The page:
And in the meantime, you can ask your local rabbi or pastor or Judeo-Christian friend whether there is free will in Heaven, and whether there is evil there. I wonder if that is a hard question…

“I cannot follow the Elders anymore,” he’d said, that night, as they walked back from the orchards where they had been picking the perfect fruits that Jehovah provided for them in this perfect Earth.

“Jeremiah,” she’d exclaimed, “what can you mean, you cannot follow them? How could anyone do anything but follow them? We know that they are the appointed ones of Jehovah, that they have only our welfare at heart, that they are good and wise men. You cannot doubt, when you have seen Jehovah and His Son moving about on the Earth with your own eyes.”

“I have.” They were walking close together, hands brushing each other now and then, innocently, like brother and sister. “And I do not doubt that the Elders are those chosen of Jehovah. But…”

“But what? What is it that you can doubt?”

He’d taken a deep breath. He looked, she remembered thinking, like someone who was not quite sure of what he was saying, and speaking as much to convince himself as to convince her.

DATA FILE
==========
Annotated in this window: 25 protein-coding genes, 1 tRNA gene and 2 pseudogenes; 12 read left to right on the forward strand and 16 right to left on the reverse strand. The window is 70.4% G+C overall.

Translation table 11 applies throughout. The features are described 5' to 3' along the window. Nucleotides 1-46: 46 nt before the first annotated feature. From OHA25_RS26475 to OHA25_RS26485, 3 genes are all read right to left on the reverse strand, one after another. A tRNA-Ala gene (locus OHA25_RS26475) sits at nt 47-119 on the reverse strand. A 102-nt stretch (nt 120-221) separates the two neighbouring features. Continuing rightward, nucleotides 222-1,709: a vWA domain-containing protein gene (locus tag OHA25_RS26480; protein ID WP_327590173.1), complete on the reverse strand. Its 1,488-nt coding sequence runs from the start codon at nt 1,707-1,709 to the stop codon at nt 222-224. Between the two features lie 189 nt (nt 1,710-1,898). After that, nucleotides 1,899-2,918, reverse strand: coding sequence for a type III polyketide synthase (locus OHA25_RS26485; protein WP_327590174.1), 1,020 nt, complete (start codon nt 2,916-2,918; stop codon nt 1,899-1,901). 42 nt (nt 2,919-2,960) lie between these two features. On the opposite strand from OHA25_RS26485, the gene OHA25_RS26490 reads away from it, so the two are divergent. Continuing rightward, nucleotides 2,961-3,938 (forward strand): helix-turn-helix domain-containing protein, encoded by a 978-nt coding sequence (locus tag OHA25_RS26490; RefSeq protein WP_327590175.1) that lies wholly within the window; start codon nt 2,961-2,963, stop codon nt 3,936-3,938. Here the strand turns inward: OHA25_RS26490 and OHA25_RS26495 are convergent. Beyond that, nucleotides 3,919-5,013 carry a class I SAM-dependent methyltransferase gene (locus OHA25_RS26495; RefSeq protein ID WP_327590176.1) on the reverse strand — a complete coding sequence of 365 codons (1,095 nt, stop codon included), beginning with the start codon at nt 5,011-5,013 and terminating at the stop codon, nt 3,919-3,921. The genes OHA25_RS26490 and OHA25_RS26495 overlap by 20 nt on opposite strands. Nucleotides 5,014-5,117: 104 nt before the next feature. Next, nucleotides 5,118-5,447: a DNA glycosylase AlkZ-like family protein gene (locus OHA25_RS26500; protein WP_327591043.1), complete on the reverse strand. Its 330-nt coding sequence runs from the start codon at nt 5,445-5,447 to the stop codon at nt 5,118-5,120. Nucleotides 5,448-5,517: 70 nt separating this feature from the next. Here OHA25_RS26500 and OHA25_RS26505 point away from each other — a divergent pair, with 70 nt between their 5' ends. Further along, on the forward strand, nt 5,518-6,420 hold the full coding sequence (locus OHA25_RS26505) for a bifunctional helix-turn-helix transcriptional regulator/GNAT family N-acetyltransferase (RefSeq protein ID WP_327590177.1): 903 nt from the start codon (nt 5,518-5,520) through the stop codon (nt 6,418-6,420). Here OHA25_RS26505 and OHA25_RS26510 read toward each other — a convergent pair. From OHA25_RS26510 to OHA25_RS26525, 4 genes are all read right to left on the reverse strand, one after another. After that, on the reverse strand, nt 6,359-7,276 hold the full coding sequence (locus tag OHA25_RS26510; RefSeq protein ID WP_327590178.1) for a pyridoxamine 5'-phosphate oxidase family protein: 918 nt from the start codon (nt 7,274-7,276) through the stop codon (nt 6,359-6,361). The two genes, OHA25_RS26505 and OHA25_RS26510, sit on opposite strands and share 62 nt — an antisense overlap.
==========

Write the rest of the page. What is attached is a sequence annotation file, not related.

“I do not doubt the facts. The Elders are the chosen of Jehovah, and they do truly intend the best for me. But I doubt, no, I reject, their authority over me.”

“What can you mean by that, Jeremiah? Jehovah is the source of all authority, of all rightness, and He has given them their authority! It cannot be doubted, or rejected.”

“But I do reject it,” he’d said, his voice louder but still with an undercurrent of uncertainty, “I reject it as I am free to do, using the free will that Jehovah has given me. It is my right!”

She’d stopped, and taken his hands, looking very seriously into his face. The others walking in the same direction continued along, and were soon out of any danger of hearing.